This post will probably contain more details that you ever wanted to know about making a brooch bouquet. If you don’t care all that much, just glance through the photos and marvel at my super-awesome cell phone picture-taking skills. Because they’re that good.
As I, uh, teased here, I made a brooch bouquet for me to carry at our wedding.
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The story begins one winter day while I was browsing Pinterest. Of course.
As I often think while I browse this treasure trove of time-sucking projects, I thought to myself, “I could do that!
Little did I know what an enormously stressful project this would be…but one that had such a huge payoff. And here’s the thing: you can do this too. Here’s how.
First, figure out if you are actually committed. This is almost as big a decision as the one you made when you decided to marry your guy, so think it through. Brooch-bouquet making, like marriage, is not for the faint of heart. I began this process in January, oh, about 8 months before the big day.
Then begin the fun process of collecting your brooches. This will be the honeymoon phase of your relationship with your bouquet. You’ll be blissfully unaware of what is ahead and will dreamily assemble a lovely cast of trinkets.
Here are some tips:
- Ask your mom, your mother-in-law-to-be, your grandmothers.
- Don’t keep your brooch-bouquet making a secret, because people will be on the lookout for you and it is awesome.
- Also, comb thrift stores and craft stores. I set a personal rule to not spend more than $3 on a brooch, and if I spent $3, I had to really love it.
- While you are assembling your brooches, think outside the box. Large clip on earrings? Perfect. Pendants for necklaces? Those’ll work.
- Oh, and you’ll probably want to decide on a color scheme before you embark on this journey…my color scheme was gold and silver and pearls. (I do realize that “pearls” is not a color. Just go with me here.)
This was a haul my mom got at a thrift store. Because I’m cheap, I love the fact that big earrings are 2 “brooches” for the price of one. Mmm.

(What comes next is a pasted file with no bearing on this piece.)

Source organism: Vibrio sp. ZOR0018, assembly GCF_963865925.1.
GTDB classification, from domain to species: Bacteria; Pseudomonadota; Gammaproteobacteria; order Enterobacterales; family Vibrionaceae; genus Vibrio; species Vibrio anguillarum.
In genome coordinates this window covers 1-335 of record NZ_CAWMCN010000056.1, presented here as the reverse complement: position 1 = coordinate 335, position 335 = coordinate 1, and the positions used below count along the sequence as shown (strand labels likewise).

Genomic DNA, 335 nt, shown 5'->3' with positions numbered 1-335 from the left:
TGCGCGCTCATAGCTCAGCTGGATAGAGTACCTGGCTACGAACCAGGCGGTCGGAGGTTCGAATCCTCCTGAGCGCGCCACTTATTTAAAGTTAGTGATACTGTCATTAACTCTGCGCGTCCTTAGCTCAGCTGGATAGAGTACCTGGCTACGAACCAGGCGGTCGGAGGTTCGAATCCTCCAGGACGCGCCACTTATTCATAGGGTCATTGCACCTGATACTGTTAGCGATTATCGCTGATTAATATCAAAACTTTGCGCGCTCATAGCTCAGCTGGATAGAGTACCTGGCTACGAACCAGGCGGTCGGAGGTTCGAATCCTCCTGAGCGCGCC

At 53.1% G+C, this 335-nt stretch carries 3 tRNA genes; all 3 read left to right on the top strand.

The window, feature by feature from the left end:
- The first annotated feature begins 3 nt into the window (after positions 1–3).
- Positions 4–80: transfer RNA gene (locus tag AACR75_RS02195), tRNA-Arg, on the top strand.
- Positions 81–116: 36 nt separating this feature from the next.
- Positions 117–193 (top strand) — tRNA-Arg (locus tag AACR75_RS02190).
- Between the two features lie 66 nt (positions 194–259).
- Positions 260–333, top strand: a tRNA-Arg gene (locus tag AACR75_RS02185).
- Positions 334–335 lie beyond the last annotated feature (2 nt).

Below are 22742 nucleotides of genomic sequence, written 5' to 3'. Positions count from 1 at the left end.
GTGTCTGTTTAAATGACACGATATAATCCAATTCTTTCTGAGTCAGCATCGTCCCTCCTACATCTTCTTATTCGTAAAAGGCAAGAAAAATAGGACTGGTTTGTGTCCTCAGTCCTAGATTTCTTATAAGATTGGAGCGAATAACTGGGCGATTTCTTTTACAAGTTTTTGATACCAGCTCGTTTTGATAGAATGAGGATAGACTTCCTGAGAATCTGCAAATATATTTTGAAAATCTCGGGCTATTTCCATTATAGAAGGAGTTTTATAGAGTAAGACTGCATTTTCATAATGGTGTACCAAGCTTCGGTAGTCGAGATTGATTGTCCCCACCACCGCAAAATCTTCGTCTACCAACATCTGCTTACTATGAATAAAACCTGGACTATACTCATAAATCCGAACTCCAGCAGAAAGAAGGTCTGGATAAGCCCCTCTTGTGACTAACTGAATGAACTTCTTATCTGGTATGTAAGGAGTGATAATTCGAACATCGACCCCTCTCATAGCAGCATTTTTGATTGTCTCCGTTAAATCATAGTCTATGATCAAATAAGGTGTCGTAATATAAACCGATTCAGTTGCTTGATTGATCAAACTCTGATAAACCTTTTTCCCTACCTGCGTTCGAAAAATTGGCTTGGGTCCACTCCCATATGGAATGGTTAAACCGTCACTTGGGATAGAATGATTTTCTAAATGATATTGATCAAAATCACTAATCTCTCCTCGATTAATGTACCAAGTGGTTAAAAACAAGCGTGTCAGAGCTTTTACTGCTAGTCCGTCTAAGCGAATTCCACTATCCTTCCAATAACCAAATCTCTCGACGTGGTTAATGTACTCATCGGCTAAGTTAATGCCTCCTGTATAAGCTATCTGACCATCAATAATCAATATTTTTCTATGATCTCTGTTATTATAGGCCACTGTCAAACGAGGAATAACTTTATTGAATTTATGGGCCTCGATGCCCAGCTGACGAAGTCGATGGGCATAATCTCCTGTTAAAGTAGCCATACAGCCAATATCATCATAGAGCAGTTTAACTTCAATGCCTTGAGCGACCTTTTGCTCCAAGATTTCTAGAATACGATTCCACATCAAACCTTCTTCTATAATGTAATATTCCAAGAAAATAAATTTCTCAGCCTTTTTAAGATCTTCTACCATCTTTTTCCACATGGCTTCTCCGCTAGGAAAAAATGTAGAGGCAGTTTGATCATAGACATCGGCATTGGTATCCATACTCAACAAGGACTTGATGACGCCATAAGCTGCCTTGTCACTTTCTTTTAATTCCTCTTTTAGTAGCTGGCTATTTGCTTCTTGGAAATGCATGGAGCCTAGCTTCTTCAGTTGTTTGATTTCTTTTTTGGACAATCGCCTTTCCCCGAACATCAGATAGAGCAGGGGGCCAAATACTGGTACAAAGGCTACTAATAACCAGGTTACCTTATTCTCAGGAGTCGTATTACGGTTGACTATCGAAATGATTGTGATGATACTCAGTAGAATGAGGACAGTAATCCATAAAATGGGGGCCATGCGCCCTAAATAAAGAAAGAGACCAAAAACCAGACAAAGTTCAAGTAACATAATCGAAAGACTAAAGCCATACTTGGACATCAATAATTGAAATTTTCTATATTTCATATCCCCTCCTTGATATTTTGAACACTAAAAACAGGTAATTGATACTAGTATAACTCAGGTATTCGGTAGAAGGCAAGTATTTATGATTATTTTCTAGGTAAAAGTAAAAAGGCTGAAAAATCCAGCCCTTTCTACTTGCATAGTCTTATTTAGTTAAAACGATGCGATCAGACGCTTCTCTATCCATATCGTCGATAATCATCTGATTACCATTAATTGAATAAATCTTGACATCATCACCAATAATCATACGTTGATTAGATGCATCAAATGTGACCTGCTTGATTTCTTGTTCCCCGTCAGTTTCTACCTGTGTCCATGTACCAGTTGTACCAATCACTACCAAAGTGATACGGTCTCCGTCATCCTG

Most of these are from my family’s stash of jewelry from grandmas, aunts, moms, etc. These are the ones that have the most meaning for me. 🙂
As you are collecting, you can now move on to the exhausting process of making all of your lovely brooches into flowers. Here’s what worked for me:
1. I first put 3 (ish) strands of 14″ wire on each brooch, twisting the wire together under the brooch to create the stem. You’ll probably want to use a pliers to do this to save your delicate fingers. And pace yourself; spend a little time doing this each day. You’ll get tired of it soon and your fingers will want to fall off your body. I used silver floral wire from Michael’s (yup, used a coupon). Each brooch is different, so you might have to get creative for how you attach the wires.
There is really no excuse for the quality of these photos. Or for the fact that we still had Christmas decor up in February. Or for the fact that I eat frosting straight out of the can by the spoonful.
2. After I had created the wire stem, I wrapped each stem with floral tape (I used white), beginning right under the brooch and working down to the end of the “stem”. You couldn’t see the floral tape in the final product, but it did add bulk to the wire-y stems and made things more secure.
No pictures of this, because I am that awesome.
3. Once I had floral-taped the stems, I then took 2 fake rose petals and hot-glued them underneath the brooch, creating a sort of bud. This will help with the final product because it softens up each brooch and disguises the fact that your bouquet is indeed made out of metal.
You guessed it. No picture.
4. Do steps 1-3 over and over and over and over and over. My final bouquet had about 80 brooches/earrings/pendants. It helps to have a very supportive roommate to whom you can express your deepest fears to (that it will all be for naught and look terribly tacky) and who will encourage you when those deepest fears come true (“I know you can do it! Keep trying! That, uhhh, looks good!”). Said roommate is also useful to borrow a hot glue gun from (Laura, my bouquet owes its life to you. Thank you.)